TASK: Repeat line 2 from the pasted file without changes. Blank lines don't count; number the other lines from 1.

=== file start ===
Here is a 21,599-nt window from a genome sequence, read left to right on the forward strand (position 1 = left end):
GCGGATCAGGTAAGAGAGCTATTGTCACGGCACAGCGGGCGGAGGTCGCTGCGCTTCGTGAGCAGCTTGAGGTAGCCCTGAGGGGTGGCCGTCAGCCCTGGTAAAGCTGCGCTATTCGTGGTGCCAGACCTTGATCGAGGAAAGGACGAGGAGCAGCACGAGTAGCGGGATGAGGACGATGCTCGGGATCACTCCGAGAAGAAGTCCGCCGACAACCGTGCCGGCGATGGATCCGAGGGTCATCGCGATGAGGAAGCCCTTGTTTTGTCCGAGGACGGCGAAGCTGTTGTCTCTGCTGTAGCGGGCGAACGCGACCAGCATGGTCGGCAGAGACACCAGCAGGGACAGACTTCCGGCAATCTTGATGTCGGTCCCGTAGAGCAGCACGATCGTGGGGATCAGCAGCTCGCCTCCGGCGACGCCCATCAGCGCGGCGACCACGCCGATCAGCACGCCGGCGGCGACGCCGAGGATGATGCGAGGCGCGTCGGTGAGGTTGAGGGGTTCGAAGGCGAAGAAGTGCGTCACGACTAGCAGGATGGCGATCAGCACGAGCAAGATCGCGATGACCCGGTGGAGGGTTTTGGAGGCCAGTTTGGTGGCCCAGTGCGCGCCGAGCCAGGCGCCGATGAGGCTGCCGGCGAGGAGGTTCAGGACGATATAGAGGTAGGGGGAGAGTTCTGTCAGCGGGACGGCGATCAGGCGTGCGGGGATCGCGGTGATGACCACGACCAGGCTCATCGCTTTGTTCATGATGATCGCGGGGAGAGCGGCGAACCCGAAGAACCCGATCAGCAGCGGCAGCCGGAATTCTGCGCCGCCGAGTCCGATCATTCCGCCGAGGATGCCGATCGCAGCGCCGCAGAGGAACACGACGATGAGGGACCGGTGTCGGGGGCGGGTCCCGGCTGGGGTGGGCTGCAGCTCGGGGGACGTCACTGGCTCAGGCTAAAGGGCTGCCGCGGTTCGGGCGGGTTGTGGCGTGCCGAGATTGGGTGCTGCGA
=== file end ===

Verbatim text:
GCGGATCAGGTAAGAGAGCTATTGTCACGGCACAGCGGGCGGAGGTCGCTGCGCTTCGTGAGCAGCTTGAGGTAGCCCTGAGGGGTGGCCGTCAGCCCTGGTAAAGCTGCGCTATTCGTGGTGCCAGACCTTGATCGAGGAAAGGACGAGGAGCAGCACGAGTAGCGGGATGAGGACGATGCTCGGGATCACTCCGAGAAGAAGTCCGCCGACAACCGTGCCGGCGATGGATCCGAGGGTCATCGCGATGAGGAAGCCCTTGTTTTGTCCGAGGACGGCGAAGCTGTTGTCTCTGCTGTAGCGGGCGAACGCGACCAGCATGGTCGGCAGAGACACCAGCAGGGACAGACTTCCGGCAATCTTGATGTCGGTCCCGTAGAGCAGCACGATCGTGGGGATCAGCAGCTCGCCTCCGGCGACGCCCATCAGCGCGGCGACCACGCCGATCAGCACGCCGGCGGCGACGCCGAGGATGATGCGAGGCGCGTCGGTGAGGTTGAGGGGTTCGAAGGCGAAGAAGTGCGTCACGACTAGCAGGATGGCGATCAGCACGAGCAAGATCGCGATGACCCGGTGGAGGGTTTTGGAGGCCAGTTTGGTGGCCCAGTGCGCGCCGAGCCAGGCGCCGATGAGGCTGCCGGCGAGGAGGTTCAGGACGATATAGAGGTAGGGGGAGAGTTCTGTCAGCGGGACGGCGATCAGGCGTGCGGGGATCGCGGTGATGACCACGACCAGGCTCATCGCTTTGTTCATGATGATCGCGGGGAGAGCGGCGAACCCGAAGAACCCGATCAGCAGCGGCAGCCGGAATTCTGCGCCGCCGAGTCCGATCATTCCGCCGAGGATGCCGATCGCAGCGCCGCAGAGGAACACGACGATGAGGGACCGGTGTCGGGGGCGGGTCCCGGCTGGGGTGGGCTGCAGCTCGGGGGACGTCACTGGCTCAGGCTAAAGGGCTGCCGCGGTTCGGGCGGGTTGTGGCGTGCCGAGATTGGGTGCTGCGA